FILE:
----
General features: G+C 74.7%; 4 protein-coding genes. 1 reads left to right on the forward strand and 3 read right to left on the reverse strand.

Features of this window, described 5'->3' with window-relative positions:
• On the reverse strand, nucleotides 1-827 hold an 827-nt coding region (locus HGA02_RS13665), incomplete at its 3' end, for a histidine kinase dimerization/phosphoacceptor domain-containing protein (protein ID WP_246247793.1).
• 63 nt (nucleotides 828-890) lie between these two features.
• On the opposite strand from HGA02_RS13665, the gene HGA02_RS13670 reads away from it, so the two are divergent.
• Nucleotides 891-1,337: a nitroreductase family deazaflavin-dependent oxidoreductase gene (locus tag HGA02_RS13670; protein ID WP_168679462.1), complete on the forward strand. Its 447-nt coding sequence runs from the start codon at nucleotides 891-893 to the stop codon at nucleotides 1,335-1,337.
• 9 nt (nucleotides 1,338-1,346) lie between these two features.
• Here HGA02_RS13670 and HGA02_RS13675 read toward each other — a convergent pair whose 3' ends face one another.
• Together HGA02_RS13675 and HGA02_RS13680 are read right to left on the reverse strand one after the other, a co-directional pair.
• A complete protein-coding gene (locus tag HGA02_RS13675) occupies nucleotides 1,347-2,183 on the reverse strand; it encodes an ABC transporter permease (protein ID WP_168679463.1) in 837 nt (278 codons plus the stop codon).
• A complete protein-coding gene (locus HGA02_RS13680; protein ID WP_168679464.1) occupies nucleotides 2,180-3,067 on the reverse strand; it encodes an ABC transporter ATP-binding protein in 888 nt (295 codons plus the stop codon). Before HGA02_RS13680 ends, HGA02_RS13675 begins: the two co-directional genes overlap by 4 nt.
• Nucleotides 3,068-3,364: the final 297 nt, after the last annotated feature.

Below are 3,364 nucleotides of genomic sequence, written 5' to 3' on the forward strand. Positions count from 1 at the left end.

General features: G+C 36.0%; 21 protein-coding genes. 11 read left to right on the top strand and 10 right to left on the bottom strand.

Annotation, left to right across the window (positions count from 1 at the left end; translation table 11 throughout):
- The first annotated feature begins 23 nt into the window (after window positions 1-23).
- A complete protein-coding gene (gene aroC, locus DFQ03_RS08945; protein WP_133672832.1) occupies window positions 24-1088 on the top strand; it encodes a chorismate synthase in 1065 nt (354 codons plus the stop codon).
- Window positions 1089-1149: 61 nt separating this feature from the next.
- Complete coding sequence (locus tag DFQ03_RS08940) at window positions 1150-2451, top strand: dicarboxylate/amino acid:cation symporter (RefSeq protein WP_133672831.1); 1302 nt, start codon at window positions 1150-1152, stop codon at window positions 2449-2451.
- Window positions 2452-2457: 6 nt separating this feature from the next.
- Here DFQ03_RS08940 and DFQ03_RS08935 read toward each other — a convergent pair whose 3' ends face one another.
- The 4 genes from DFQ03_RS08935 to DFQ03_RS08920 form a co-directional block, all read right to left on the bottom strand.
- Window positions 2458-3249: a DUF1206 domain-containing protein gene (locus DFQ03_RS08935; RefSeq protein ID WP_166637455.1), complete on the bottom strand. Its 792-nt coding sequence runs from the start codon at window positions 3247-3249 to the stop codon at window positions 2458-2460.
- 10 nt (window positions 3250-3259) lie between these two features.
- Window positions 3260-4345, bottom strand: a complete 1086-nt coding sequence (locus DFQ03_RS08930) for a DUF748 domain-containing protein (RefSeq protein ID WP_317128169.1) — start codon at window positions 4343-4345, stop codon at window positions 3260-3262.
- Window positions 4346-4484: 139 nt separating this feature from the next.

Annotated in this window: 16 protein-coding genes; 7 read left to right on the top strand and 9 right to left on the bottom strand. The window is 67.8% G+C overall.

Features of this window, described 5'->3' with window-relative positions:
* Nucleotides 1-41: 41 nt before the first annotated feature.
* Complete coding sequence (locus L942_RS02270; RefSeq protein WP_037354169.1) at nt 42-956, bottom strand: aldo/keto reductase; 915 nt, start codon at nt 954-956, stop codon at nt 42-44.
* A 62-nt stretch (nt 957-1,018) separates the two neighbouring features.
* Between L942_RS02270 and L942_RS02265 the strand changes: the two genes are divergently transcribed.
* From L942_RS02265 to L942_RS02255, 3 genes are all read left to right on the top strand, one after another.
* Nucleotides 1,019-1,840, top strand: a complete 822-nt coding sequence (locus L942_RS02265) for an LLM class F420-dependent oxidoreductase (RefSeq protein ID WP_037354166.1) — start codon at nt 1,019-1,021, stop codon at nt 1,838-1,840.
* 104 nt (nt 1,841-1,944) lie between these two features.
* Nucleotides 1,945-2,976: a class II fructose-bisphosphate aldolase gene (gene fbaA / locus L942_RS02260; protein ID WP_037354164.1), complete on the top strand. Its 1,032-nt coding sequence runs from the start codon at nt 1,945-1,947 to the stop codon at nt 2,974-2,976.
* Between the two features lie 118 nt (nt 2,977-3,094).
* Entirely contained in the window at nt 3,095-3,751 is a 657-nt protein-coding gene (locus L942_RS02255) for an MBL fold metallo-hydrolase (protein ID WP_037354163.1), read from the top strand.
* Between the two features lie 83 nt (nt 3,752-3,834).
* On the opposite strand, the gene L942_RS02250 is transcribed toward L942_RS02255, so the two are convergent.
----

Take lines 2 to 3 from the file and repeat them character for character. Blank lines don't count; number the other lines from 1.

Features of this window, described 5'->3' with window-relative positions:
• On the reverse strand, nucleotides 1-827 hold an 827-nt coding region (locus HGA02_RS13665), incomplete at its 3' end, for a histidine kinase dimerization/phosphoacceptor domain-containing protein (protein ID WP_246247793.1).